The firebox for a cold smokehouse is located away from the smokehouse to allow the smoke to cool before entering the smokehouse. The smoke from our firebox increases the temperature in the smokehouse a mere 5 to 10 deg F. This allows Jesse to safely cold smoke on days as warm as 60 degrees, but he prefers to have the outside temperature around 30 – 40 degrees.

The tricky part for the firebox is that in order to have adequate draft for the smoke to enter the smokehouse, the firebox should be located about 10 – 12 inches below the smokehouse floor and 8 – 10 feet from the center hole in the smokehouse. So the only logical way to build this operation is to locate the smokehouse on a hill or slope with enough fall to allow access to the firebox.

The firebox can be made from concrete and firebrick with a sliding steel door, but Jesse chose to use an actual home fireplace insert that someone had discarded into a road ditch. With the air intake vent controls on the fireplace he figured that he could control the fire for smoking to just the right levels (and it works perfect). He dug a hole into the side of the hill for the fireplace, and left enough room for about 2 – 3 inches of sewer rock around the fireplace to assist in water drainage around the fireplace. With the heavy gauge steel, the fireplace insert should last longer than our lifetime before it rusts out (it weighed about 5oo lbs. and had to be moved into place by a tractor).

Jesse used 8 inch chimney pipe to connect the firebox to the 5 gallon bucket in the floor of the smokehouse. Obviously you want to install the pipe before you pour the concrete floor. The reason he chose the 8 inch metal chimney pipe was that the firebox had an 8 inch exit, and he needed something that would withstand the heat near the firebox. He says that he would NOT recommend using PVC or other plastic pipe as it may melt or out-gas if heated.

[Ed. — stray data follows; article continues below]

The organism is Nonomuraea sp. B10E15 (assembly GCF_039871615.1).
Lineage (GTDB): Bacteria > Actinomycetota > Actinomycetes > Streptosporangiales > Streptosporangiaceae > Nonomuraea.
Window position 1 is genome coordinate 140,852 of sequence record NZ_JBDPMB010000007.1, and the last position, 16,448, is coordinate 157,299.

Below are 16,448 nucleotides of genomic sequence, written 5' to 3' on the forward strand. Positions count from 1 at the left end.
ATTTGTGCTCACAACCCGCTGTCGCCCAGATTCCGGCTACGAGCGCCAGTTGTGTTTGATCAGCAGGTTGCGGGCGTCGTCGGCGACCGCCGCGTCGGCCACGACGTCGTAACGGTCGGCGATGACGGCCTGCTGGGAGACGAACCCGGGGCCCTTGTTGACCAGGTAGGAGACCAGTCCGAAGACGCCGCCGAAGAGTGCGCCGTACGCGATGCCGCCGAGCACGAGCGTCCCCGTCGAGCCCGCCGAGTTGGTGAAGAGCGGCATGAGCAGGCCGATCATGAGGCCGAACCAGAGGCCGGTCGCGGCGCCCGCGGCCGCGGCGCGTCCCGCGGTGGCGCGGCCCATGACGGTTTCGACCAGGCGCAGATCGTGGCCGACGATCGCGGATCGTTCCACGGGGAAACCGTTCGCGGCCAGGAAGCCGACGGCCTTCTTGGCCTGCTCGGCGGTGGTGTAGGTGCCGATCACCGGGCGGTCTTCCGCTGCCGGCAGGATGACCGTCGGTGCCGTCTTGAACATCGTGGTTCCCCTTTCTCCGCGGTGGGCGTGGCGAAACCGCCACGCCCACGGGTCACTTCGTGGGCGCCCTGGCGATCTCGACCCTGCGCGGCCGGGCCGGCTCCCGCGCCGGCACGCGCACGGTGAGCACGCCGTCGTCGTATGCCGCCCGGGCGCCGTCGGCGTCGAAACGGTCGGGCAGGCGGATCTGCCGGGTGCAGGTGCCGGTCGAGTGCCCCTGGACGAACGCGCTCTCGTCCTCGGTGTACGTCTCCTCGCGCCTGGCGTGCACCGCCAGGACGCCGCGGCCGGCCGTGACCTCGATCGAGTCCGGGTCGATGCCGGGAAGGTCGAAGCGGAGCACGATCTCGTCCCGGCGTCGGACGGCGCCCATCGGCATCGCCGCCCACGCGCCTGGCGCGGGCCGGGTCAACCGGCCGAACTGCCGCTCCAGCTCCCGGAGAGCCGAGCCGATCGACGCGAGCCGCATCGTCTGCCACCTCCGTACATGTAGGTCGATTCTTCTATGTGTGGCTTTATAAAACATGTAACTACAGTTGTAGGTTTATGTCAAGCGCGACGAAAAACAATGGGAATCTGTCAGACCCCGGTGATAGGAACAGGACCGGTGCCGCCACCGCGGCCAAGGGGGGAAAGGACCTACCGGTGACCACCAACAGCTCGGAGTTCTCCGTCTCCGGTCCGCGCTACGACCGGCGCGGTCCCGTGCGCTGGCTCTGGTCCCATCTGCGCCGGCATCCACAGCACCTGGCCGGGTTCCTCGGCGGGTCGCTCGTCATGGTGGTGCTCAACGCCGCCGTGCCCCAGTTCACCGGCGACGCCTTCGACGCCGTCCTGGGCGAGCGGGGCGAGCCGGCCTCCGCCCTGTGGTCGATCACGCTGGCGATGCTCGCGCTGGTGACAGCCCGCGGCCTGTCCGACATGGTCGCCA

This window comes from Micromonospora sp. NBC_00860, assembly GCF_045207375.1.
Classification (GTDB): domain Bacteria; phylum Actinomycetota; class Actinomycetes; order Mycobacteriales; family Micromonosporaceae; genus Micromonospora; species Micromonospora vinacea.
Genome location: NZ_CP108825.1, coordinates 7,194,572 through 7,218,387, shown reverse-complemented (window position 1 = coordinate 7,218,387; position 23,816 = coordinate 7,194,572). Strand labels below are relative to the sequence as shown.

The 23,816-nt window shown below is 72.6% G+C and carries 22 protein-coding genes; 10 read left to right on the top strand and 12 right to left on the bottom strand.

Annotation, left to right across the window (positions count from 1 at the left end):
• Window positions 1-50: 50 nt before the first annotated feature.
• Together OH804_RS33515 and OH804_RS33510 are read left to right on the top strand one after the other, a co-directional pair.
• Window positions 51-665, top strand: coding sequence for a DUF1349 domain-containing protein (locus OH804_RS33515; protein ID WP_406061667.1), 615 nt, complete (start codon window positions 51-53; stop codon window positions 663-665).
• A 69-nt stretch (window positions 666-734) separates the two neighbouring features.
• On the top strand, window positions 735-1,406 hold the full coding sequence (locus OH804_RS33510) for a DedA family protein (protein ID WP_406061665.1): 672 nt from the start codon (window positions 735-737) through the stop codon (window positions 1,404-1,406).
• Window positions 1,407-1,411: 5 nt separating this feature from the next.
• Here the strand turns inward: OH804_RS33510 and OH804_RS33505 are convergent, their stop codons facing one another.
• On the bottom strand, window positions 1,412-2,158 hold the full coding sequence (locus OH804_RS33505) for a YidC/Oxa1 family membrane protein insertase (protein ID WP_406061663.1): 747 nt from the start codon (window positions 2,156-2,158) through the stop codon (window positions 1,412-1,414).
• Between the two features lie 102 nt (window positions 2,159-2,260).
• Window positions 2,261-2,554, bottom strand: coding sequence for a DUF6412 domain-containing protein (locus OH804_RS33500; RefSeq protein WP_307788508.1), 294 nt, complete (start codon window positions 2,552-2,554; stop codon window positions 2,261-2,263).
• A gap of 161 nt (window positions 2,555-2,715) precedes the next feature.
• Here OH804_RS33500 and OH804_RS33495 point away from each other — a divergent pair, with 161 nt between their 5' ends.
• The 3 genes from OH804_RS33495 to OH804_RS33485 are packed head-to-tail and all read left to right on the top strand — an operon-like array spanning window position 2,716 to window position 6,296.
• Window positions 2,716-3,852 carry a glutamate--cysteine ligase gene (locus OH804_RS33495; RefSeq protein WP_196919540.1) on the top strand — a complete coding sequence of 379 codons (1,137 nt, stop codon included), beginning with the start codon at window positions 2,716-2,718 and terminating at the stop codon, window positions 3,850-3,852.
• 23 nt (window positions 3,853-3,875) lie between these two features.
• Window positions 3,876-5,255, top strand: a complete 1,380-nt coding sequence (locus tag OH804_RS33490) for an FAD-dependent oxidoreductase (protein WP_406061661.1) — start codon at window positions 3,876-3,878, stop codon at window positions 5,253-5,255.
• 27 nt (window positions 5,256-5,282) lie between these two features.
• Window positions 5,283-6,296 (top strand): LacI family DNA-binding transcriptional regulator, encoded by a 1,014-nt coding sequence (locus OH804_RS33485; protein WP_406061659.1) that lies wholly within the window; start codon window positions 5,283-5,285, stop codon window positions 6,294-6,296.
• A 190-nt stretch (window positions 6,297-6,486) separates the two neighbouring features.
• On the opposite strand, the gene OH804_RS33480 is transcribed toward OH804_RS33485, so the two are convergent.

And here is our lovely little smokehouse in action…..

Maybe a bit over-sized for your casual home smoking, but it works GREAT!

Lynell

More on Building a Smokehouse

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Keeping the chickens warm

Winters in Minnesota get cold.  Really cold.  On January 2nd, we woke up to temperatures of -30 degrees F.  We have 11 laying hens that we do our best to keep somewhat comfortable during these frigid winter months.  One of the strategies that we use is to bank snow up against the coop to help insulate and minimize any draftiness.  The walls of the coop are insulated too, which helps a lot, although I am certain that not many chicken coops were insulated on original working farms of our parent’s generation.

Inside the coop, we keep a heat lamp running to generate some heat for the chickens and to help keep the water thawed out.  Jesse also keeps the water font sitting on top of a homemade font heater for the really cold days. The font heater is made from a thermostatic controlled heating element in an upside down drain oil pan.

The windows on the coop are single pane windows, so this year Jesse decided to add an interior plexiglass panel to decrease the heat loss out the windows.  We believe it has made a big difference in helping the coop stay warmer, but we have had some condensation issues when the outside temperatures rise.

Layer chickens can drink anywhere from 1 to 2 cups of water each day.  During this latest cold snap, it seems as though the chickens have been going through a LOT of water. It is nice to have the water hydrant close to the coop for quick fill-ups.

Here are the chickens  all cozy and looking for scratch grains that I toss them for a treat.

We were away from home for one night and the chickens filled the nest boxes. You can see that we have a couple of Aracaunas that lay the green eggs.